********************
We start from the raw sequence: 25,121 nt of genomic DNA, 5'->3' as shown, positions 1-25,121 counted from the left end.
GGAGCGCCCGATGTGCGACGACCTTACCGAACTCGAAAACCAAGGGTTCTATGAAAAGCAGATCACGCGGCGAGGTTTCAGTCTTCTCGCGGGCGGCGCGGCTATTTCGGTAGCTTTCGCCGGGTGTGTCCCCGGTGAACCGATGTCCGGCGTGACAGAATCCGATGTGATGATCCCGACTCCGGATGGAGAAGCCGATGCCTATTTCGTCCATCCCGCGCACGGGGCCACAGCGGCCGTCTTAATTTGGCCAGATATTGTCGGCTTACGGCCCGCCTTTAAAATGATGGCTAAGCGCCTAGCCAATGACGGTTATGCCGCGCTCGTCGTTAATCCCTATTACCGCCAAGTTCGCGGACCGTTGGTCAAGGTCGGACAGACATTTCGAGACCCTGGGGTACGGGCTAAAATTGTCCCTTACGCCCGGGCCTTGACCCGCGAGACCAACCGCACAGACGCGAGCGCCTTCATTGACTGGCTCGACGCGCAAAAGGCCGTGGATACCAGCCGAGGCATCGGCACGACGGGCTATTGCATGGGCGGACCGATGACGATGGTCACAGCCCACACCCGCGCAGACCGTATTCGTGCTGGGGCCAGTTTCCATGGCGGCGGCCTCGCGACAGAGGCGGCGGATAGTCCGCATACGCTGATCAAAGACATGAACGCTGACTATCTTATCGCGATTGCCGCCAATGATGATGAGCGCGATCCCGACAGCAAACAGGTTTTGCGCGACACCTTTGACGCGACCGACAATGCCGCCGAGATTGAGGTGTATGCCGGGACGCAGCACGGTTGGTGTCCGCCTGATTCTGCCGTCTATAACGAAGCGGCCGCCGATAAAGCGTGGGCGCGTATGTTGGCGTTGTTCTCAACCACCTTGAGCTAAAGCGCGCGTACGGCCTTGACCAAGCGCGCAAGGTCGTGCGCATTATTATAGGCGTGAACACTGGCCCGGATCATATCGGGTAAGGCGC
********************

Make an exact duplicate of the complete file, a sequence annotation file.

We start from the raw sequence: 25,121 nt of genomic DNA, 5'->3' as shown, positions 1-25,121 counted from the left end.
GGAGCGCCCGATGTGCGACGACCTTACCGAACTCGAAAACCAAGGGTTCTATGAAAAGCAGATCACGCGGCGAGGTTTCAGTCTTCTCGCGGGCGGCGCGGCTATTTCGGTAGCTTTCGCCGGGTGTGTCCCCGGTGAACCGATGTCCGGCGTGACAGAATCCGATGTGATGATCCCGACTCCGGATGGAGAAGCCGATGCCTATTTCGTCCATCCCGCGCACGGGGCCACAGCGGCCGTCTTAATTTGGCCAGATATTGTCGGCTTACGGCCCGCCTTTAAAATGATGGCTAAGCGCCTAGCCAATGACGGTTATGCCGCGCTCGTCGTTAATCCCTATTACCGCCAAGTTCGCGGACCGTTGGTCAAGGTCGGACAGACATTTCGAGACCCTGGGGTACGGGCTAAAATTGTCCCTTACGCCCGGGCCTTGACCCGCGAGACCAACCGCACAGACGCGAGCGCCTTCATTGACTGGCTCGACGCGCAAAAGGCCGTGGATACCAGCCGAGGCATCGGCACGACGGGCTATTGCATGGGCGGACCGATGACGATGGTCACAGCCCACACCCGCGCAGACCGTATTCGTGCTGGGGCCAGTTTCCATGGCGGCGGCCTCGCGACAGAGGCGGCGGATAGTCCGCATACGCTGATCAAAGACATGAACGCTGACTATCTTATCGCGATTGCCGCCAATGATGATGAGCGCGATCCCGACAGCAAACAGGTTTTGCGCGACACCTTTGACGCGACCGACAATGCCGCCGAGATTGAGGTGTATGCCGGGACGCAGCACGGTTGGTGTCCGCCTGATTCTGCCGTCTATAACGAAGCGGCCGCCGATAAAGCGTGGGCGCGTATGTTGGCGTTGTTCTCAACCACCTTGAGCTAAAGCGCGCGTACGGCCTTGACCAAGCGCGCAAGGTCGTGCGCATTATTATAGGCGTGAACACTGGCCCGGATCATATCGGGTAAGGCGC